Initially, the accounting department consisted of three Hispanic women: Plaintiff, her coworker Erika Hernandez, and their supervisor, Adriana Castro. DSOF ¶¶ 8, 9. Castro is Mexican, like Plaintiff. [37] at 18. Frank Slad, who joined accounting in November 2015, was the only white male in the department during the relevant period. See DSOF ¶¶ 10, 13; PSAF ¶ 16; R. PSAF ¶ 17; [36-3] at 7.

         In June 2015, Plaintiff suffered a non-work-related car accident. DSOF ¶ 34. Plaintiff's injuries included a bruised elbow, whiplash, and a herniation in two lumbar discs. Id. ¶ 35; [37-5] at 10. From June through August, Plaintiff received treatment from Dr. Jacqueline Martinez, a chiropractor, as well as from a pain management specialist. DSOF ¶ 35; [37-5] at 10-11.

         Plaintiff claims that Castro refused to let her attend a physical therapy session on one unspecified occasion. R. DSOF ¶ 40; [37] at 21. Plaintiff admits, however, that on that occasion she still attended her session, and in fact, she never missed a doctor's appointment. See R. DSOF ¶ 39; [37] at 21. Martinez testified that Plaintiff's condition improved in July, and Martinez released her from treatment on August 31. DSOF ¶¶ 36-38; [37-5] at 5-6, 8. By then, Plaintiff's neck and shoulder injuries had resolved and her elbow and back injuries had stabilized, meaning that although disc herniation is a permanent condition, Plaintiff's symptoms had abated and further treatment was not required at that time. DSOF ¶ 38; [37-5] at 6, 10-11.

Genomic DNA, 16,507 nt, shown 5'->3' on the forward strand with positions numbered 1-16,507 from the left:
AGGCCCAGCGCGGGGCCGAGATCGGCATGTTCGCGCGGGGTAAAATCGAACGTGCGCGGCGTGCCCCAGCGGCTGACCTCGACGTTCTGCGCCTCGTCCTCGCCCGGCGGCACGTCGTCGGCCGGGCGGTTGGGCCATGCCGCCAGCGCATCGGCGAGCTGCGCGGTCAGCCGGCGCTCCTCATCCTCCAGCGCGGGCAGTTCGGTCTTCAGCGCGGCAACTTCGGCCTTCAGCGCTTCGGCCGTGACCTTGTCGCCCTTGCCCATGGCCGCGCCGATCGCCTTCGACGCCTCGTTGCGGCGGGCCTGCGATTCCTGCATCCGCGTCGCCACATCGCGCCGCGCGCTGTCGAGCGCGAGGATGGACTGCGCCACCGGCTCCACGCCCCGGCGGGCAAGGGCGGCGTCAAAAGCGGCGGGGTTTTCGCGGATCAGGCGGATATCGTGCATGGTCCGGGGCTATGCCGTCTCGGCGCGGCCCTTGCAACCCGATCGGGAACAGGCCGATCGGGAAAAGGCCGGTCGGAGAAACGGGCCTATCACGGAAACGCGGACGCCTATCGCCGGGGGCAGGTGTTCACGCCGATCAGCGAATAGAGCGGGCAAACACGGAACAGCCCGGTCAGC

After her car accident, Plaintiff sought various accommodations from Castro.[2]See [37] at 21-22. Specifically, she requested a different chair and leave to attend her doctor's appointments; Castro granted both requests. See R. DSOF ¶ 44; DSOF ¶¶ 42-44. Plaintiff also discussed her injuries with Castro, saying that she would need “a little bit more time” to do her job because of problems with her left hand. [37] at 21; DSOF ¶ 41. Specifically, Plaintiff says that she could not use her left hand to flip through hard copies of data, so she had to use her mouse to switch windows on her computer monitor, which took longer. [37] at 22; DSOF ¶ 41. Castro never interfered with Plaintiff's use of this method. [37] at 22; DSOF ¶ 41. Plaintiff does not indicate when or how long she had to work this way. See [37] at 21-22. Plaintiff requested no further accommodations. See R. DSOF ¶ 44.[3]